skills can improve overall productivity

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ENVIRONMENT FOR SERVICE MARKETING


ENVIRONMENT FOR SERVICE MARKETING
INTERNAL MARKETING ENVIRONMENT
Internal marketing describes the programmes that instil and maintain a strong service
mentality in the mindset of employees. Most of the employees in an organisation serve the
external customer. The efforts of all of them should be coordinated to serve the customers
well. Customer-service heavily depends upon the service employees. Internal marketing
addresses those employees who act as an internal market within an organisation. Employees
are given the status of 'customers' with the same level of importance attached to the external
customers. So, customer satisfaction can be guaranteed only by satisfying the employees
(internal customers). In addition to their external marketing plans and strategies, service
organisations pay a lot of attention to their internal marketing programmes. The importance of
internal marketing is evident from the statement of Jan Car/zon. "If you don't serve customers
you better serve somebody else in the organisation"

DEFINITION OF INTERNAL MARKETING


The following are some important definitions offered for the term internal marketing.
I. "The means of applying the philosophy and marketing to people who serve the external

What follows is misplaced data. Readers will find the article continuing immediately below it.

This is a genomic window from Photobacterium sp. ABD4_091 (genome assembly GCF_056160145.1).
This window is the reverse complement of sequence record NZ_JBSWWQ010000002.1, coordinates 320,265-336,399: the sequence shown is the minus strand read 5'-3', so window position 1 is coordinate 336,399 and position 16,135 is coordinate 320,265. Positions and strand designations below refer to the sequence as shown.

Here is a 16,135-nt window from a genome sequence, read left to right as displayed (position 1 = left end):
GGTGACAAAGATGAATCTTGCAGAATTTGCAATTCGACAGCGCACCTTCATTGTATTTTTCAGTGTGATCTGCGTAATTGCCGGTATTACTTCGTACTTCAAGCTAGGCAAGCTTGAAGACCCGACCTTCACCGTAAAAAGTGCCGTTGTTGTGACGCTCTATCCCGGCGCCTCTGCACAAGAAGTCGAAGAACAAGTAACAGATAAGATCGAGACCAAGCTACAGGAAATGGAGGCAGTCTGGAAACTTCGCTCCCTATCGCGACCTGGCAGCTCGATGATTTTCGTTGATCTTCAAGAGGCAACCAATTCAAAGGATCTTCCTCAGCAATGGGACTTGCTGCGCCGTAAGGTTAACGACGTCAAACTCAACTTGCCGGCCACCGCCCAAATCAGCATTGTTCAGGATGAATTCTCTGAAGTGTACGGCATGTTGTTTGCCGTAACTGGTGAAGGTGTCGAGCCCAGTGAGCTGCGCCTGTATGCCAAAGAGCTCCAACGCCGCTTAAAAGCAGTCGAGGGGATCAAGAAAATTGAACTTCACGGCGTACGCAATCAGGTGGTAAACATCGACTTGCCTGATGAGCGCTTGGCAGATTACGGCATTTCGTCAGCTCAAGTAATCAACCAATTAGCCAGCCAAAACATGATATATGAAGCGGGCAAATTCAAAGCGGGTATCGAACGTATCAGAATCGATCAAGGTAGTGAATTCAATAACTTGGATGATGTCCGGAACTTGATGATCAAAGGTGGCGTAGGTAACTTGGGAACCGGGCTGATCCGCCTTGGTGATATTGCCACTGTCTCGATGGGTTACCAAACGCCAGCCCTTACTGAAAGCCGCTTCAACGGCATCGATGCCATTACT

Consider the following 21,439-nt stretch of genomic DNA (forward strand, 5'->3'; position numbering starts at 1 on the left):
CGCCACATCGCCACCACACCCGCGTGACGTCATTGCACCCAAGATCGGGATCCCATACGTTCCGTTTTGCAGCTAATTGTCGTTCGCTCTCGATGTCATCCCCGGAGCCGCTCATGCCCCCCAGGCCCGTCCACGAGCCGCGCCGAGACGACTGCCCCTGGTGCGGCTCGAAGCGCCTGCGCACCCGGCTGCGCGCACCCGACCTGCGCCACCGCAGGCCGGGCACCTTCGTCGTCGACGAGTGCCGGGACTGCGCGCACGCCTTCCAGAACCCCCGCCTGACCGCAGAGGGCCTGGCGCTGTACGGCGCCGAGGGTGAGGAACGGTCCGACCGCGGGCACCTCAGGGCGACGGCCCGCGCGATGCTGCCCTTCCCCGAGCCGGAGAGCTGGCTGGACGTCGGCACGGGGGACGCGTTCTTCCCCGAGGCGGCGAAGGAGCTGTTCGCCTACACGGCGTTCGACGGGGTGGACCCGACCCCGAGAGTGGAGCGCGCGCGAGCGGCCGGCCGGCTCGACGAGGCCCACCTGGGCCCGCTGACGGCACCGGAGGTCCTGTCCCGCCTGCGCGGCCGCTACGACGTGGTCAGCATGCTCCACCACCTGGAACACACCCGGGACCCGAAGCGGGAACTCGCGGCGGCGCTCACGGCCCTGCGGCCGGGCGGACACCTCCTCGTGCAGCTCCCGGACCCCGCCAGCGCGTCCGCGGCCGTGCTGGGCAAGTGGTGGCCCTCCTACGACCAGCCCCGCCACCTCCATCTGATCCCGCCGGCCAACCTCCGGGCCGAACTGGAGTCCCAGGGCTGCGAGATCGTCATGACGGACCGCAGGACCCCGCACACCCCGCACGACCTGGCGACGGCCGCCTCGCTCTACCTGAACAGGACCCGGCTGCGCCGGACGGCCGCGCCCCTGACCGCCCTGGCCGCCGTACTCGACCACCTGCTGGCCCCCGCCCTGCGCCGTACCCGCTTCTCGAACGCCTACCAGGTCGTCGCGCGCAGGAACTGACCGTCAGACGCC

customers so that; (a) the best possible people can be employed and retained; and (b) they do
the best possible work". - Berry
2. "The term internal marketing has been coined to characterise the set of activities a firm
must undertake to woo and win over the hearts and minds of its employees to achieve service
excellence".

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Objectives Of Internal Marketing


According to Gronroos, there are three objectives of internal marketing. (Figure
12.1)

Objectives of internal marketing

Overall objectives

Tactical level objectives

Strategic level objectives

The overall objectives of internal marketing is to create customer conscious and careoriented personnel. Internal marketing has strategic objectives to create an internal
environment that supports the customer conscious personnel. Internal marketing works
through supportive management methods, personnel policy internal trading policy and
planning and control procedures. The tactical level objectives related to sale of services,
supporting services, campaigns and single marketing efforts to the employees are based on the
following principles:
(i)
(ii)

The personnel in a service organisation constitute its primary market


The employees are expected to understand their role in creating customer satisfaction

(iii)

and actively supporting a given service.


The employees should follow the policies and procedures laid down by the company

(iv)

in order to support the services needed for custom contact.